On January 1, 2019, a large group of adventurous Cumberland residents gathered on the shores of Comox Lake. Celebrating the New Year, we were there to jump into the frigid water. The first-ever recorded “Polar Bear Dip” took place in Boston in 1904, and the tradition has since spread throughout Canada, the United States, and many other parts of the world.
I was at the lake that morning, as were sisters Brianna Lawrance and Sarah Jane Howe. Just before noon, the lively crowd began to disrobe, stripping down to bathing suits. We stood anxiously on the gravelly shoreline as someone began the countdown from ten.
Hitting the skull-numbing water sent a jolt through my body, and the sensation of a thousand tiny needles being stabbed into the bottoms of my bare feet overcame me.
The dip does not take long. No one typically stays in longer than a couple of minutes—just enough time to fully submerge before clambering onto dry land.
Later that afternoon, in the warmth of my home, I received a text from Brianna. “That was so much fun,” she wrote, “I cannot wait to do it again next year!”
I immediately replied, “Why wait? Let’s do it the first of every month!”
Brianna, always up for a challenge, quickly shot back, “I’m in!”
And so it began.
It didn’t take much to convince Sarah to join us. Our goal: to plunge into the glacial waters of Comox Lake on the first day of every month throughout 2019. It sounds a bit kooky, and perhaps it was, but it seemed like a great way to help us keep focused and mindful throughout the year.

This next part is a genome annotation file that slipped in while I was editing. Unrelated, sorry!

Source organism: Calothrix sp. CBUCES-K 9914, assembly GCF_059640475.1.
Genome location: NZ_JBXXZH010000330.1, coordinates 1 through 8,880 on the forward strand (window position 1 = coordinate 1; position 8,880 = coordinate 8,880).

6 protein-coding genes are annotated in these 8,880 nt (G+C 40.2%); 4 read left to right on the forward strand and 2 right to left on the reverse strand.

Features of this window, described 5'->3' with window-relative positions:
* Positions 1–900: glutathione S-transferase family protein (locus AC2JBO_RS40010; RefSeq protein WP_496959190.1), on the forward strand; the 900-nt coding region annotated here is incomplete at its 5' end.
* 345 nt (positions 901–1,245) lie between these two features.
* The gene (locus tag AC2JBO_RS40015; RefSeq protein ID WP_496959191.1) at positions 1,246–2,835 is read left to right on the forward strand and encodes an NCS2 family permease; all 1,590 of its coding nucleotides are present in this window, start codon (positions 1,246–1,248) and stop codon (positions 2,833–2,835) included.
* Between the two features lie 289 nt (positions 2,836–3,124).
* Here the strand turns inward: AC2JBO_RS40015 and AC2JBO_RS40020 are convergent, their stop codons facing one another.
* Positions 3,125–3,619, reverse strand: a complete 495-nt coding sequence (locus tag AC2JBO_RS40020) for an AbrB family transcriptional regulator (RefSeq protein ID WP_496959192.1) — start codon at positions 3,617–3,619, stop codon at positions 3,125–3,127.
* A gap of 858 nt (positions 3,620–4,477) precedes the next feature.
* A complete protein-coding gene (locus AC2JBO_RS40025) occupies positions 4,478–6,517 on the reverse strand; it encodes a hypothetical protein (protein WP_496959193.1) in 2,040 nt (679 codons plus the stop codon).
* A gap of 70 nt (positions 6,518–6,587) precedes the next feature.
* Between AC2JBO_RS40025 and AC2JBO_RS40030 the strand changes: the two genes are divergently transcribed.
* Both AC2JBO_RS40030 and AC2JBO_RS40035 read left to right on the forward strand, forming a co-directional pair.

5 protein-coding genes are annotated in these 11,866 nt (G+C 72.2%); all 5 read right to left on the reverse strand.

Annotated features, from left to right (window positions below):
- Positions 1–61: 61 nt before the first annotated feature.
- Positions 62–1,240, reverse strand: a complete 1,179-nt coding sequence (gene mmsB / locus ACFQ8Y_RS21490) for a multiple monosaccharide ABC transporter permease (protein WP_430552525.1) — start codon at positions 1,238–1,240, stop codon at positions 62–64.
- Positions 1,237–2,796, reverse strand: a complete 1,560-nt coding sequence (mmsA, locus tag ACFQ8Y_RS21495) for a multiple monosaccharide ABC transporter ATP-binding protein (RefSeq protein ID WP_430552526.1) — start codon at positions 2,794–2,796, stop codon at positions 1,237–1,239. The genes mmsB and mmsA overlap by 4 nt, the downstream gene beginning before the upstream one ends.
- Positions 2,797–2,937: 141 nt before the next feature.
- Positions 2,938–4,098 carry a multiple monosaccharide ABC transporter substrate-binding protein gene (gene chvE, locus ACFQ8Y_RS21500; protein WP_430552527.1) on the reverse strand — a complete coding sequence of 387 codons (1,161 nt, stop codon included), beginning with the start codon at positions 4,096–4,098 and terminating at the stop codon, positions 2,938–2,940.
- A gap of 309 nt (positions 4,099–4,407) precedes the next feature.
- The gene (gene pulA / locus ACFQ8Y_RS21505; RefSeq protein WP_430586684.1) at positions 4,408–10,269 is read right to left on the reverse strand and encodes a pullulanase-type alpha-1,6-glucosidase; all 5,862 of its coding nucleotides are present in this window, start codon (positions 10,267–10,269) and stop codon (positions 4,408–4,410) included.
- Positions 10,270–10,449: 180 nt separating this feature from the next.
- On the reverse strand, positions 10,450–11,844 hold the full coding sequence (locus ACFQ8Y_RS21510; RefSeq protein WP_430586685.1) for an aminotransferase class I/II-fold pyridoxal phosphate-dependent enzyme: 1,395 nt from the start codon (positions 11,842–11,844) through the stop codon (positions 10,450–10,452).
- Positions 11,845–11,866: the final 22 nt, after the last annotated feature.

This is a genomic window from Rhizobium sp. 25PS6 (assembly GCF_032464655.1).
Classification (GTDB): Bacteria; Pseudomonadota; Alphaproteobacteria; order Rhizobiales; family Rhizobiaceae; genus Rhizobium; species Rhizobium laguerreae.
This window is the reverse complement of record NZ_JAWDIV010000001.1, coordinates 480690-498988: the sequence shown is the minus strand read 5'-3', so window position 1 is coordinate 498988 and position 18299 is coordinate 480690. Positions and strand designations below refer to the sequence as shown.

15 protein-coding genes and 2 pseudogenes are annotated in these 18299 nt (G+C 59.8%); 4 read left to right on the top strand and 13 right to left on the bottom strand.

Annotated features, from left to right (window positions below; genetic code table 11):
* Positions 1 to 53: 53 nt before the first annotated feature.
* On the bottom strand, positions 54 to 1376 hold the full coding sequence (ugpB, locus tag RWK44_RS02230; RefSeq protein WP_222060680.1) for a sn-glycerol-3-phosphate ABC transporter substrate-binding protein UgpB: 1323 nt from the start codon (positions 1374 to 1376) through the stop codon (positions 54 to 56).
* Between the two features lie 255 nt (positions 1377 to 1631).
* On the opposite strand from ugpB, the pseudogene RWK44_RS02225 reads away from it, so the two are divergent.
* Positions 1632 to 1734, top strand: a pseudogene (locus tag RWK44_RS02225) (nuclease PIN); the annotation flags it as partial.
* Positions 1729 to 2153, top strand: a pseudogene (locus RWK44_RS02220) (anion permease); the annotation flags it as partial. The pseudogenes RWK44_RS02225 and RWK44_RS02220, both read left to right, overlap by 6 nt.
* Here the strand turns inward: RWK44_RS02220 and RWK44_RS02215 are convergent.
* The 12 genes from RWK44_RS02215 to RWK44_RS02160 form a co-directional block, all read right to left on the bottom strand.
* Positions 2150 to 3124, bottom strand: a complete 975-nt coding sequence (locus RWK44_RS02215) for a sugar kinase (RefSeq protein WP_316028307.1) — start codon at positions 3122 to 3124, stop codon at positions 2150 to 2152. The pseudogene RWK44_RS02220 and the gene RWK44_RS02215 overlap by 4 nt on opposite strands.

The three of us would meet at the Cumberland Lake Park parking lot, whether it was snowing, raining, or sunny. With Sarah and Brianna in their housecoats and slippers, and me in my bulky coat, sweatpants, and winter boots, we would trudge past the registration office and the boarded-up concession stand onto the deserted beach just south of the main campground. Cooper and Lola, Brianna and Sarah’s dogs, always came with us. Running around excitedly, they would trample the freshly laundered towels we’d laid out for our return from the icy water.
Standing apprehensively on the shoreline, one of us would begin the countdown to propel us forward. The only way to get in was fast and furious, with the three of us charging into the water—with screams I am sure carried across the lake to the Fish and Game Club.
March 1 was particularly memorable. On that wintry morning, the three of us stood on the snow-covered beach, with ice crystals forming around the water’s edge, questioning our sanity. As we entered the water, it felt as though the blood in my veins froze, and, upon full submersion, I gasped in panic as my breath left me momentarily. I could barely take it as the piercing cold overwhelmed my entire body.
On the way back to our cars, proud to check another month off the calendar, one of us would invariably promise, “It will be warmer next time!” And of course, when the summer arrived, we had a short reprieve from the freezing temperatures. But sure enough, it wasn’t long before the cold set in again, and we had to endure several more polar-like experiences.
Ultimately, our year-long challenge was an exercise in commitment, and we stayed focused and true throughout the year. However, sitting here today, as I plunk away on my keyboard, I ponder if we would ever commit to another year of Comox Lake plunges. Perhaps one might have to twist three hesitant arms—or maybe not!